In the case of Spain, food tourism has much to offer. It is always interesting to know the areas of Spain by their meals and wines.
The best, high-quality hams are, for example, in Salamanca, Extremadura and the Sierra de Aracena in Andalusia.
Spain has a wonderful blend of flavours, depending on the regional cuisine. Each city is known for its specialty, and there are many restaurants with Michelin stars or other quality distinctions. Numerous meals are served family style, which makes them ideal for dinner with groups of friends. The country also has a large agricultural industry, and much of the food you’ll find in restaurants and stores is locally grown. Thanks to the excellent climate of Spain, products are grown throughout the year, making for the freshest of ingredients and dishes.
One of the best train trips in the world
The Transcantábrico is a five-star cruise on rails, covering 400 miles between León and Santiago de Compostela and travelling through Bilbao and Santander in northern Spain.
Discover the cities and towns of northern Spain as the train meanders through the Bay of Biscay between steep mountains and green meadows, beaches and cliffs.
Kindness above all
You’ll soon see that many of the people in Spain are friendly and welcoming, and you’ll not find it too difficult to integrate into the local culture and make friends. There are also many foreigners in Spain, which can make your trip easier. If you wish, you can subscribe to the different online communities available before starting your trip and get to know someone.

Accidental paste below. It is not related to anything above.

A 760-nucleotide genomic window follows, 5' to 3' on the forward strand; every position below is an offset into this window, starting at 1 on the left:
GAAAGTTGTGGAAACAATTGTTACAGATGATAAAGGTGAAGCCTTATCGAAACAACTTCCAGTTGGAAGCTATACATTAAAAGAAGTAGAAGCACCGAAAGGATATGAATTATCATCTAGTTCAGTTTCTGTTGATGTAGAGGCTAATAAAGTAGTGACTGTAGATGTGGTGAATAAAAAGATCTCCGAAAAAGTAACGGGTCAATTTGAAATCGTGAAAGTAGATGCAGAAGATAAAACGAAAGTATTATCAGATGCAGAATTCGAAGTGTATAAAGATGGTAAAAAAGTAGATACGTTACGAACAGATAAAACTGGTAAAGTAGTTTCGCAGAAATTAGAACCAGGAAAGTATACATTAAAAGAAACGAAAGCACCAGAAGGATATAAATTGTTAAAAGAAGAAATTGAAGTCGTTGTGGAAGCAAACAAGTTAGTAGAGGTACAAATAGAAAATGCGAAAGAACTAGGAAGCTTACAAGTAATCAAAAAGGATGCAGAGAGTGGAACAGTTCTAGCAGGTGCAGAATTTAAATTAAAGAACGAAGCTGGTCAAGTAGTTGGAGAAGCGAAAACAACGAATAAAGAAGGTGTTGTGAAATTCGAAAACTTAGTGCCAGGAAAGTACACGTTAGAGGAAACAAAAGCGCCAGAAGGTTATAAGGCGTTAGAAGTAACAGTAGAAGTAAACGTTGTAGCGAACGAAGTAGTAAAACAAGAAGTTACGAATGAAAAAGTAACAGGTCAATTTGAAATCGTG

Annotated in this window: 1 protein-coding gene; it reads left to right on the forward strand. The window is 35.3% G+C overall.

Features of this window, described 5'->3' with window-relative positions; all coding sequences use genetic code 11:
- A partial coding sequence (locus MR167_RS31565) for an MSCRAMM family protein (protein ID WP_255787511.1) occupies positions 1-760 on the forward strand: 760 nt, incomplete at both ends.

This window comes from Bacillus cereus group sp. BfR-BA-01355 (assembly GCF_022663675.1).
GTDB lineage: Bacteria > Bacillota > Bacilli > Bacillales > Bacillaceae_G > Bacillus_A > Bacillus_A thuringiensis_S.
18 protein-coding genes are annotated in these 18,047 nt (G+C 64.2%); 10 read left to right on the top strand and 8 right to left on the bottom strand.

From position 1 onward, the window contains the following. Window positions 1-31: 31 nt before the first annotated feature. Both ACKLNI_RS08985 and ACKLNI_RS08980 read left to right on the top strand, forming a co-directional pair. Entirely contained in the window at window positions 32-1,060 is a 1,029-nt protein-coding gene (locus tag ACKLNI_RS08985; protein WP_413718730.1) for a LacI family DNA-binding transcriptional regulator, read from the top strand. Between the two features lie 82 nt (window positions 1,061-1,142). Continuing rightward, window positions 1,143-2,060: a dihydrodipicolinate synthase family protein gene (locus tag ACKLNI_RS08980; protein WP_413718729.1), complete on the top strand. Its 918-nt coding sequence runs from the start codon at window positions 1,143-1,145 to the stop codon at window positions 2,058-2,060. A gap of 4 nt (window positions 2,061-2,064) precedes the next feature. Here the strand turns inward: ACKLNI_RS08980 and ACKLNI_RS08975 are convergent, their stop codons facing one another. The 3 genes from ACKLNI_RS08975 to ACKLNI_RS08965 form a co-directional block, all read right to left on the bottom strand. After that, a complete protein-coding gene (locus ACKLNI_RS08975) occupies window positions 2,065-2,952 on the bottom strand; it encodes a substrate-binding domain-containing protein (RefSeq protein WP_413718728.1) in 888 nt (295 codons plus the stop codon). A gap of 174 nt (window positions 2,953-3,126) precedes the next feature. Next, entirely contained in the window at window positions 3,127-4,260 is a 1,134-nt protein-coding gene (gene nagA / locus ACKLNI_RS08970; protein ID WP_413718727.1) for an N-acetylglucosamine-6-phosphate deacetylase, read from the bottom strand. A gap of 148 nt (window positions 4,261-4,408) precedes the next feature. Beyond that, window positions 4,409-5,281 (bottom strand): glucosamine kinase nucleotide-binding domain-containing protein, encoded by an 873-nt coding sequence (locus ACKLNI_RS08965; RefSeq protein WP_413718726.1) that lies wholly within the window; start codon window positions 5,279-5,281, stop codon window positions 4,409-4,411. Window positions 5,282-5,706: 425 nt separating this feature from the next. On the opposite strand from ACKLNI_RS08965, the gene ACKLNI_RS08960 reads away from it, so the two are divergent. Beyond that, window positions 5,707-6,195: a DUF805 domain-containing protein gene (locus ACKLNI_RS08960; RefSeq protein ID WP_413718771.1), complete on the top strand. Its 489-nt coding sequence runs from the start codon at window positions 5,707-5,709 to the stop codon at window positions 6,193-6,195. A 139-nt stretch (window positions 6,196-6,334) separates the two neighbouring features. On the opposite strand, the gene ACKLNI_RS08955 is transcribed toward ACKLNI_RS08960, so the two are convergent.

Life is a celebration.
There are many Spanish cities that party all day (and also all night). Stroll through the streets of the old town of any city — Málaga, Toledo or Ávila — and see old buildings, squares full of life, flowers of many different colours and happy music, and you will surely want to meet with the rest of the crowd.
Spain has some of the best beaches in the world, and there are many opportunities to try out some swimming, sailing or extreme water sports. With a strong focus on health and well-being, most Spanish cities have many chances to play various sports, from sailing, canoeing to hiking trails, cycling, kite surfing and diving. Even if you live in an urban area, most Spanish cities tend to be small, so it’s easy to get in the car and escape in the blink of an eye to the countryside.
Spain is known for its fantastic weather, and you are likely to enjoy 300 or more sunny days a year. Although some cities receive ideal snowfalls for skiing, which is perfect if you like the changing seasons or winter sports, temperatures can rarely be considered cold in most of Spain. The summers are warm and have little rain, meaning you can enjoy the sun and warm weather practically all year.
Life moves at a somewhat slower pace in Spain, and this seems, without a doubt, part of the charm of the country. Do not be surprised if many people and companies do not meet a strict schedule. ‘The morning’ can extend until around 2 pm, and the ‘afternoon’ can go until after sunset.